The call center is an essential part of any business. Whether you’re selling a physical product or an intangible service, the customer service department plays a critical role in connecting with potential customers and ensuring they have what they’re looking for at the right price.
Call center owners and managers are tasked with overseeing their employees and ensuring customer satisfaction. Call center agents are typically responsible for interacting with clients, whether sales representatives or technical support agents who help customers troubleshoot issues over the phone.
While it’s essential to retain good employees, it’s also essential to help those lacking in a certain respect. Think of it as preventative damage control.
And how can you achieve this? Well, by analyzing your call center metrics.
What are Call Center Metrics?
Call center metrics and KPIs provide an outline of performance and an overall picture of where your call center is at in terms of efficiency. This data comes from various sources, including customer surveys, agent feedback, training records, service levels, and several other key indicators.
Understanding how these factors come together allows you to make informed decisions about how you will improve your business. It also gives you a benchmark for measuring future improvements. Here’s how some of the best call center software tools use call center metrics to help you manage your employees more effectively.
Loss Ratios Section: The Key Metric Used to Determine Agents’ Performance
Many companies use the loss ratio as a metric used by many companies that measure how often agents handle cases (customer calls or chats) versus how often they return to the queue. It can be calculated as a percentage, in which case it is referred to as an agent’s loss ratio, or on a numeric scale between 0 and 100.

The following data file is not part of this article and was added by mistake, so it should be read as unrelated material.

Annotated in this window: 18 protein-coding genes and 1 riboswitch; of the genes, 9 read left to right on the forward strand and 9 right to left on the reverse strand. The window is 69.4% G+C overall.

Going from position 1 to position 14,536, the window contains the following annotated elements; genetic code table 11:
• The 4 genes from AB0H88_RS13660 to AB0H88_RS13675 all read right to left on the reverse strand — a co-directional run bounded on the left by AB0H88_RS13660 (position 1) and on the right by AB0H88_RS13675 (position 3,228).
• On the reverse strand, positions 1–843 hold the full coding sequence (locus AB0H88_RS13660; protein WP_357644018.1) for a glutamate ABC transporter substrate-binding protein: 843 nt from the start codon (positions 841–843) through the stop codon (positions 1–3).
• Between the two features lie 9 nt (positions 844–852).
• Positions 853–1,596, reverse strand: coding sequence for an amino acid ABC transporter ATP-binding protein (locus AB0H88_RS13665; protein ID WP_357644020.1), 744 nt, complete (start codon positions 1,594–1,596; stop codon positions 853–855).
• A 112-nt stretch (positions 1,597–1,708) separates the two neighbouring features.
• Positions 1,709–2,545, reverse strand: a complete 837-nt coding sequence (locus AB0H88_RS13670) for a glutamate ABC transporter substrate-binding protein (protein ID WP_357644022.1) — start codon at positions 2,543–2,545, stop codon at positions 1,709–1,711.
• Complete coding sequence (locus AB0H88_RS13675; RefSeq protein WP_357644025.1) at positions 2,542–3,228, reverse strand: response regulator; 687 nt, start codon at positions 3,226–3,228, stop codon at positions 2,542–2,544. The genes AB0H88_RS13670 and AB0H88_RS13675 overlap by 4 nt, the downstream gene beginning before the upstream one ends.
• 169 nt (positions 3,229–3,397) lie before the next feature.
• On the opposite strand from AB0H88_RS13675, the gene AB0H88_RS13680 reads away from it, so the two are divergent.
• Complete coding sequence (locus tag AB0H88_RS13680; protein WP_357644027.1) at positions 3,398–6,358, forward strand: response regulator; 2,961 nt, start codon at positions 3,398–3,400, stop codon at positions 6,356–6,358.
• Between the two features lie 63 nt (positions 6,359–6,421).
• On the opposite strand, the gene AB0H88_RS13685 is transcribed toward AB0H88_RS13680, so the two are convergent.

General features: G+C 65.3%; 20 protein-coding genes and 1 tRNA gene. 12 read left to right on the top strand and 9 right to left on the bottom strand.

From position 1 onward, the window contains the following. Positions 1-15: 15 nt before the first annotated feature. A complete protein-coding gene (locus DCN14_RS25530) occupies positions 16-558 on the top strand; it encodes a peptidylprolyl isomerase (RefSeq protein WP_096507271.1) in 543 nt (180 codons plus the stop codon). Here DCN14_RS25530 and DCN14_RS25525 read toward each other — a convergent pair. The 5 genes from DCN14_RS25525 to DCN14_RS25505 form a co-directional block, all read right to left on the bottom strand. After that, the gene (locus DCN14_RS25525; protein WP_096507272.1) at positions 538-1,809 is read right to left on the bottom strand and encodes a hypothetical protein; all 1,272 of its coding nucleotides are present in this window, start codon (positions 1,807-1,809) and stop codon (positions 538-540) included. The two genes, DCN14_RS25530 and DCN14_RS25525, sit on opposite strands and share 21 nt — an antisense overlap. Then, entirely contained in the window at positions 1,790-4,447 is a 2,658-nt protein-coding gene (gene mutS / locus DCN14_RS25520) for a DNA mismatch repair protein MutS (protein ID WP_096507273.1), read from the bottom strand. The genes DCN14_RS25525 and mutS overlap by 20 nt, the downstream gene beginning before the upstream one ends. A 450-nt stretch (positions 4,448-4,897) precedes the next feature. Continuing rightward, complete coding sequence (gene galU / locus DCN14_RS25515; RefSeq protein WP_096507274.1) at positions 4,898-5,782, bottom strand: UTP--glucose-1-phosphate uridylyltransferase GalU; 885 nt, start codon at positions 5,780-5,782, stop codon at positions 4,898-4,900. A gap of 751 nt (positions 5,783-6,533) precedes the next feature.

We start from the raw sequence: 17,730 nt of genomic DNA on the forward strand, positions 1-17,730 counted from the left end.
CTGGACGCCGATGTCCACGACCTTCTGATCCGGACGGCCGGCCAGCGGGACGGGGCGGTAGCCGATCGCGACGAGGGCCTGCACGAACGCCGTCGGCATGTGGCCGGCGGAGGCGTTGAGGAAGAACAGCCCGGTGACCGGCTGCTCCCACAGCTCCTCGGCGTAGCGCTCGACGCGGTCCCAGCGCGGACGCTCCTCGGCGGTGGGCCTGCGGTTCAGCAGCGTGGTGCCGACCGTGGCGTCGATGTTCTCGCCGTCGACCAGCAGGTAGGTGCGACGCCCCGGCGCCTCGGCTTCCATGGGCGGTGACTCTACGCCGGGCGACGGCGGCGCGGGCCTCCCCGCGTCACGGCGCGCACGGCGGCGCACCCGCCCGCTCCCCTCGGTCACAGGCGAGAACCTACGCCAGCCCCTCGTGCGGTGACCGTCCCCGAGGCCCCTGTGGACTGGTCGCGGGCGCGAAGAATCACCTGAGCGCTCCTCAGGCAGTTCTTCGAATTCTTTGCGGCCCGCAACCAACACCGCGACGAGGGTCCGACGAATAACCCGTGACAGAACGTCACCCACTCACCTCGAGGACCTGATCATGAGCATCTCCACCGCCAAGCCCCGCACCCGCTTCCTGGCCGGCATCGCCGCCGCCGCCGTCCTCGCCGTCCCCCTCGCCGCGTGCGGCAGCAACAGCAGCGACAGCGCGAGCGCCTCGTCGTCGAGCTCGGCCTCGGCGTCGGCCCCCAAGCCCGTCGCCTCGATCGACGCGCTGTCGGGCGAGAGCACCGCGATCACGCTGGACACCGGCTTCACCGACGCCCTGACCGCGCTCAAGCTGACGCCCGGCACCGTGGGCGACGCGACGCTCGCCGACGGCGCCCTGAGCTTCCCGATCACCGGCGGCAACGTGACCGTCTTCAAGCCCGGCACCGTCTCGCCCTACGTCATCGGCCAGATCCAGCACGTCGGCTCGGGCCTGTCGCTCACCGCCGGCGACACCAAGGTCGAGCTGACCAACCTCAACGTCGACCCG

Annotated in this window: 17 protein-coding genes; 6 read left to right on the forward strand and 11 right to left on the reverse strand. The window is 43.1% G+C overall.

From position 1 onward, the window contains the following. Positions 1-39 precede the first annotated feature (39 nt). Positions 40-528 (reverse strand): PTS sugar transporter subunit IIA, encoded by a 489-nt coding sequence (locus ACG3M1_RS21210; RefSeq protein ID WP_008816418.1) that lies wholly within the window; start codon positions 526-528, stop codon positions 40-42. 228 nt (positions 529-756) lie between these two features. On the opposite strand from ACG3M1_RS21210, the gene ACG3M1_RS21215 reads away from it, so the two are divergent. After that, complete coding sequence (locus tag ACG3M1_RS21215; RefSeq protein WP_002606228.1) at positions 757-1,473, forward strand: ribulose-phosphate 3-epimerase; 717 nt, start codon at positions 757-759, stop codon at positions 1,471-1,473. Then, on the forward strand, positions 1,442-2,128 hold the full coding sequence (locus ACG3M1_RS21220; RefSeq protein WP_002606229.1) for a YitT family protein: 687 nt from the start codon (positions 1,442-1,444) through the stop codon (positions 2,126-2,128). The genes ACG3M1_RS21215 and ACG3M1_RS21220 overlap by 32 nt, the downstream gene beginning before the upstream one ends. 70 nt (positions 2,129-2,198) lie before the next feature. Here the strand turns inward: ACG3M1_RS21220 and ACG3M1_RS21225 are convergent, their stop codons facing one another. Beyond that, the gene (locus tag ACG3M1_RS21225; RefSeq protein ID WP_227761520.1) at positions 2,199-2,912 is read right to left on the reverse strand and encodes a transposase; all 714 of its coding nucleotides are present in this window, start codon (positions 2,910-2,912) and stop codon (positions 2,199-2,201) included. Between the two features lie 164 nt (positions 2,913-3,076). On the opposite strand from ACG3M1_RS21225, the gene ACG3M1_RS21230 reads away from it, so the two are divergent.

If an agent has a low loss ratio, they handle more cases than were returned to the queue. If an agent has a high loss ratio, they handle fewer cases than were returned to the line. A low loss ratio shows that you are getting results from your employees; however, a high loss ratio may indicate issues in employee training or performance management systems.
Abandoned Calls Section
An abandoned call is any call that an agent never answered. In most cases, these calls ended because your customers got frustrated with being on hold or couldn’t get through in time. By tracking and monitoring abandoned calls, you can identify trends in customer behavior and determine if there are any areas of improvement for your agents.
For example, you might notice a spike in customer abandonments when working specific shifts. This information could reallocate resources more effectively or schedule employees more effectively during high-traffic times.
Average Handle Time Section: Calculating Agent Performance
Agents are often paid based on performance. While it’s tempting to look at how many calls an agent has handled during a shift or day, average handle time is more telling of interpretation. Instead of rewarding agents for taking as many calls as possible, focus on customer satisfaction.
Your call center software will calculate a metric known as average handle time (AHT), simply the average amount of time spent per call by each agent over a certain period.
To Sum It Up
To ensure optimal productivity, management teams must understand how you can use call center metrics in conjunction with workforce management software. Unfortunately, interpreting call center metrics can be a daunting task with such an array of metrics and unlimited ways to view them. This is where top-notch workforce management software comes into play.
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